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This article in JEQ

  1. Vol. 21 No. 1, p. 110-115
     
    Received: Dec 11, 1990
    Published: Jan, 1992


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doi:10.2134/jeq1992.00472425002100010016x

Herbicide and Tracer Movement in Soil Columns Containing an Artificial Macropore

  1. G.F. Czapar ,
  2. R. Horton and
  3. R.S. Fawcett
  1. Agronomy Dep., Iowa State Univ., Ames, IA 50011 (currently Univ. of Illinois, P.O. Box 8167, Springfield, IL 62791)
    Agronomy Dep., Iowa State Univ., Ames, IA 50011
    RR 1, Huxley, IA 50124

Abstract

Abstract

Preferential flow has been shown to be an important mechanism affecting water and solute movement in some soils. The movement of agricultural chemicals to groundwater is of special concern. Soil columns containing an artificial macropore were used to study alachlor [2-chloro-N-(2,6-diethylphenyl)-N-(methoxymethyl)acetamide], cyanazine [2-{[4-chloro-6-(ethylamino)-1,3,5-triazin-2-yl]amino}-2-methyl-propanenitrile], pendimethalin [N-(1-ethylpropyl)-3,4 dimethyl-2,6 dinitrobenzenamine], and chloride movement. Packed columns were modified by removing a 6-mm diam. core from the center. Herbicides and chloride were applied to the soil surface and columns were irrigated with 63 mm of a 0.0075 M calcium sulfate solution. Initial chloride breakthrough occurred much sooner in columns with a continuous macropore than in columns with either a partial or no macropore. Total chloride loss in column drainage, however, was less in columns containing a continuous macropore than in those without a continuous macropore. In contrast, alachlor, cyanazine, and pendimethalin were only detected in drainage from columns with a continuous macropore. Because herbicides were not detected in column drainage unless a continuous macropore was present, leaching studies using packed soil columns may significantly underestimate the extent of herbicide movement through a structured soil. Pesticide leaching experiments using soil columns with an artificial macropore may provide estimates that are more representative of field behavior and could be used to supplement current pesticide mobility studies required by the USEPA to support product registration.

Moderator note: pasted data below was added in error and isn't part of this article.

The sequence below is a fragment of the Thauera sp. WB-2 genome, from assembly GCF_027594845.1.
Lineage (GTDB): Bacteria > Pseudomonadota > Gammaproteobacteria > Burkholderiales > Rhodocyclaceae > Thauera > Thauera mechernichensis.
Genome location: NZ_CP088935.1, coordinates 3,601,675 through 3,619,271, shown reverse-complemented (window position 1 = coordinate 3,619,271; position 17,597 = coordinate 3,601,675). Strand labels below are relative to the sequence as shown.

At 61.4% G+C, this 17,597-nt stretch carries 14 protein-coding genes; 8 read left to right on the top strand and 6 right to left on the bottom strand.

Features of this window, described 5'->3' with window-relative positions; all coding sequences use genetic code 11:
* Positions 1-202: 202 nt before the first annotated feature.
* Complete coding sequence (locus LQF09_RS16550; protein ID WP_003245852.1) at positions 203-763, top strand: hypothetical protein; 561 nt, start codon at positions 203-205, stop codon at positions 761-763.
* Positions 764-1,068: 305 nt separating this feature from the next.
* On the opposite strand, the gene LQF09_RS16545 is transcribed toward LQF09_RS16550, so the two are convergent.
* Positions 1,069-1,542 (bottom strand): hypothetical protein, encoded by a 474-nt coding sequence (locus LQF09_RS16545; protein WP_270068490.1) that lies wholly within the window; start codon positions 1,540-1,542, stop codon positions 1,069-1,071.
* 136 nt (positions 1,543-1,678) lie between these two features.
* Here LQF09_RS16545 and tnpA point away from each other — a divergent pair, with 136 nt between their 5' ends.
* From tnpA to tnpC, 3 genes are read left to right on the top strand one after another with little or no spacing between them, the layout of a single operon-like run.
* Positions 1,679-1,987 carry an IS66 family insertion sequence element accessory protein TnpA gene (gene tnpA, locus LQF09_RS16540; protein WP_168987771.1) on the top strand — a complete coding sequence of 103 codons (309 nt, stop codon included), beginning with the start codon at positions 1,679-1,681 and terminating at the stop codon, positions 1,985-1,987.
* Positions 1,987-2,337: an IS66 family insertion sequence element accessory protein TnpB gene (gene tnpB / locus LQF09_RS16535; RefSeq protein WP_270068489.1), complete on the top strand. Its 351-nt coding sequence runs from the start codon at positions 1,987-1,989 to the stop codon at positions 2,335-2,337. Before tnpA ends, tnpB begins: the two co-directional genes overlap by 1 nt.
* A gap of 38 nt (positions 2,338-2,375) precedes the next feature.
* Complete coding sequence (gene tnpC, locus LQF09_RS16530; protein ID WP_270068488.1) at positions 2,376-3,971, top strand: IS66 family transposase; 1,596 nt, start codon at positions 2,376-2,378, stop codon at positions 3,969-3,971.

Journal Paper no. J-14318 of the Iowa Agriculture and Home Economics Experiment Station, Ames, Iowa. Project no. 2556.

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